He might not use his living-room couch as a trampoline when he hears the news, but Tom Cruise has to be pleased with the numbers for his new film Oblivion. The futurist drama, in which the 50-year-old Top Gun plays a pilot on desolate Planet Earth searching for secrets to his past, won the weekend by earning $38.2 million at North American theaters, according to the preliminary estimate of its distributor, Universal Pictures. If that number holds when the final figures are issued Monday, Oblivion will have registered the strongest first weekend of any non-franchise science-fiction movie since Christopher Nolan’s Inception in July 2010.
[UPDATE: According to Monday’s “actual” figures, Oblivion earned $37.05 million, or about 3% below the Sunday forecast. That was still enough to beat the openings for such post-Inception sci-fi movies as Cowboys & Aliens ($36.4 million), Battle Los Angeles ($35.6 million) and Super 8 ($35.5 million). Of the weekend’s 10 top-grossing movies, only The Place Beyond the Pines had an actual figure, $4.9 million, significantly higher than its Sunday estimate.]
Hollywood handicappers knew that Oblivion, the only big new movie, would finish at No. 1. But in determining how much money it would earn, they were baffled. As Laremy Legel of Rope of Silicon noted on Thursday, “the two main tracking sources are a whopping $30 million apart on their calls for the weekend,” with ReelSource.com predicting a blockbusterish $56 million and MTC (Major Theater Chain) forecasting a timid $26 million. Today’s reported number more or less splits the difference, and Universal will take it — especially since Oblivion has already earned $112 million in 10 days abroad, for a quick worldwide stash of $150.2 million.
(READ: Corliss’s review of Oblivion)
The foreign market has long been Cruise’s vault; The Last Samurai, Knight & Day, Mission: Impossible 4 and even the War-on-Terror talkathon Lions for Lambs all earned at least 70% of their total take abroad. The star’s own Mission: Quite Difficult has been to hold on to his stateside fans in the face of his age, tabloid-headline divorce, quirky behavior and proselytizing for Scientology. Given those deadweights, he did OK with Oblivion. Opening on 3,738 theaters, 300 in IMAX, the film scored the star’s strongest opening, in inflation-adjusted dollars, except for the first three Mission: Impossible episodes and Steven Spielberg‘s 2005 remake of War of the Worlds.
Oblivion’s opening would have been higher if the movie had been able to charge more for a 3-D version (Cruise has yet to star in a 3-D picture) and if much of the U.S. hadn’t stayed home Friday night to watch the resolution of a more incendiary drama, the apprehension of the surviving suspect in the Boston bombings. (Boston-area movie houses, which represent about 1% of the nation’s theaters, reopened for business that evening.) No surprise, then, that Oblivion’s Saturday gross ($14.9 million) was higher than the combined revenue for the Thursday-night and all-day-Friday showings.
(READ: Jess Cagle’s 2002 profile of Tom Cruise)
The film’s demographics — 57% of the customers were male, a lopsided 74% age 25 or above — suggest that Tom Terrific is no longer a teen-girl’s heartthrob. And for a movie that cost anywhere from $120 million to $160 million to produce, the CinemaScore rating of early attendees can’t be encouraging: a less-than-par B-minus. The star may need a last-minute rescue from some higher power — say, the young Tom Cruise, who used to be box-office gold.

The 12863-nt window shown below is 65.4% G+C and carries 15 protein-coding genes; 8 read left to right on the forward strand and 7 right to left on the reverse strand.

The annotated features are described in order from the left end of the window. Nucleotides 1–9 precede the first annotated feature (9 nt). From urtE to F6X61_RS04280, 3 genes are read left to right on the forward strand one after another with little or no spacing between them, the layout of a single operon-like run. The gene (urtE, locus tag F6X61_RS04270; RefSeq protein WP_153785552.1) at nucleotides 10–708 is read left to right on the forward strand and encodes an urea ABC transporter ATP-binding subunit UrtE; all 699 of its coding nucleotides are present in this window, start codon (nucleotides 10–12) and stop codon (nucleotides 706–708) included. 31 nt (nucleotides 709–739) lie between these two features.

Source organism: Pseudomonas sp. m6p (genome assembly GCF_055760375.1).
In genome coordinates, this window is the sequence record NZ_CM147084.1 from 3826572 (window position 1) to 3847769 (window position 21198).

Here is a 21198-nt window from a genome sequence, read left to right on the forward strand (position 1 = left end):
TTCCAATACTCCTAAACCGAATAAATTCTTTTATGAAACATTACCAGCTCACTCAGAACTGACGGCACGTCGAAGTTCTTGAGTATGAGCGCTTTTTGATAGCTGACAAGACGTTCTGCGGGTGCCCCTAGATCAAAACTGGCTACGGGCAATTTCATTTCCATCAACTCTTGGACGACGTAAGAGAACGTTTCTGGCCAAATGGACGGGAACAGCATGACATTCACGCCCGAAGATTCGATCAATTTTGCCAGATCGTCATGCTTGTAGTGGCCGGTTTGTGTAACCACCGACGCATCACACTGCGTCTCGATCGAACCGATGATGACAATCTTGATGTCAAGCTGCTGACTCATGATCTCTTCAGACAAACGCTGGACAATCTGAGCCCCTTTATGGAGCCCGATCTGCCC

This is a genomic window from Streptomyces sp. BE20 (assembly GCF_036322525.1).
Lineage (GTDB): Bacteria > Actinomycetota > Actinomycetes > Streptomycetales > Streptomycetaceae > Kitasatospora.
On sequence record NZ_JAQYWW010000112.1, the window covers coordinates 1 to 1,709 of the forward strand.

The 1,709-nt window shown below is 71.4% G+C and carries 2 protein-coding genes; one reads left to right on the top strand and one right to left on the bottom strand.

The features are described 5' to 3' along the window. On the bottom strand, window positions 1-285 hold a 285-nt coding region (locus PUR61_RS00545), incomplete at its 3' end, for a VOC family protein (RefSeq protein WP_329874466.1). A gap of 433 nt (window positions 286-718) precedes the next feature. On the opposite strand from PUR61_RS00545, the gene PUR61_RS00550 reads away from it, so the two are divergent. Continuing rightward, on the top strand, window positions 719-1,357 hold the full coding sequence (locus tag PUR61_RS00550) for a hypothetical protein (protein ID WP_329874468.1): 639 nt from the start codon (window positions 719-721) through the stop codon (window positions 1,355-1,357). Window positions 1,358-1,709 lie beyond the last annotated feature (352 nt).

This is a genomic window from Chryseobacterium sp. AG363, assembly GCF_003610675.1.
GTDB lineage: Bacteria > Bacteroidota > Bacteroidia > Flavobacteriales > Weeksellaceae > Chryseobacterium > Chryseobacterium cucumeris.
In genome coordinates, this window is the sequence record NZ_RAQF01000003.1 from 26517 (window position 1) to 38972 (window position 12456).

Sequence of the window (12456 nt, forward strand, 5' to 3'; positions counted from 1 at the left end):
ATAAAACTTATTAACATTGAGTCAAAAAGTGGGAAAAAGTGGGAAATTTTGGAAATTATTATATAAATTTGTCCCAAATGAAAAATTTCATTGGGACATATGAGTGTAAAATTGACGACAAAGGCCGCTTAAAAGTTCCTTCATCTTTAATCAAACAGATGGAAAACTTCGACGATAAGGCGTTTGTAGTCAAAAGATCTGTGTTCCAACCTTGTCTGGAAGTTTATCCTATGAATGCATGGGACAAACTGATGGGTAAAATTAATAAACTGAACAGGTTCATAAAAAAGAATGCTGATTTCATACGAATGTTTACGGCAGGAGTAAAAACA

In the wide swath of non-Cruise cinema that might be called “indie,” three movies opened just outside the top 10. Home Run, a Christian-themed drama about a major leaguer with substance-abuse problems who coaches a little league team — call it The Good News Bears — earned $1.6 million at 381 theaters for 12th place. Making nearly as much ($3.4 million) at about half the venues (188 screens) was Filly Brown, a music-industry inspirational that co-starred the late Cal-Mex thrust Jenni Rivera. Three slots down, at No. 16, was Rob Zombie‘s well-reviewed witchcraft stew The Lords of Salem, which took in a more modest $622,000 at 354 theaters. None of these three opened in New York City or Los Angeles; each tapped a niche market (evangelical, Latino, pre-DVD horror); all proved it’s still possible to swim outside either the mainstream or the art-house mini-stream.
(READ: Corliss on the Christian evangelical hit Fireproof)
In the more recognizable artsy vein, The Place Beyond the Pines, Derek Cianfrance’s interior epic headlined by hunks-du-jour Ryan Gosling and Bradley Cooper, expanded from about 500 screens to about 1,500 to inhabit sixth place with a $4.7 million gross. Other star-laden specialties had less success: the Redford-Christie-Sarandon-Nolte-LaBeouf The Company You Keep cadged $425,000 at 84 theaters, while Danny Boyle’s dazzly thriller Trance, with marquee names of lower wattage (James McAvoy, Rosario Dawson, Vincent Cassel) managed only $400,000 on 443 screens. The Redford film is on hold for now, the Boyle nearly kaput. François Ozon’s meta-mystery In the House, the one foreign-language debut, earned $35,200 at three venues for the weekend’s best per-screen average.
Here are the Sunday estimates of this weekend’s top-grossing pictures in North American theaters, as collected by The Hollywood Reporter:
1. Oblivion, $38.2 million, first weekend
2. 42, $18 million; $54.1 million, second week
3. The Croods, $9.5 million; $154.9 million, fifth week
4. Scary Movie 5, $6.3 million; $22.9 million, second week
5. G.I. Joe Retaliation, $5.8 million; $111.2 million, fourth week
6. The Place Beyond the Pines, $4.7 million; $11.4 million, fourth week
7. Olympus Has Fallen, $4.5 million; $88.1 million, fifth week
8. Evil Dead, $4.1 million; $48.54 million, third week
9. Jurassic Park, $4 million; $38.5 million, third week of rerelease
10. Oz the Great and Powerful, $3 million; $223.8 million, seventh week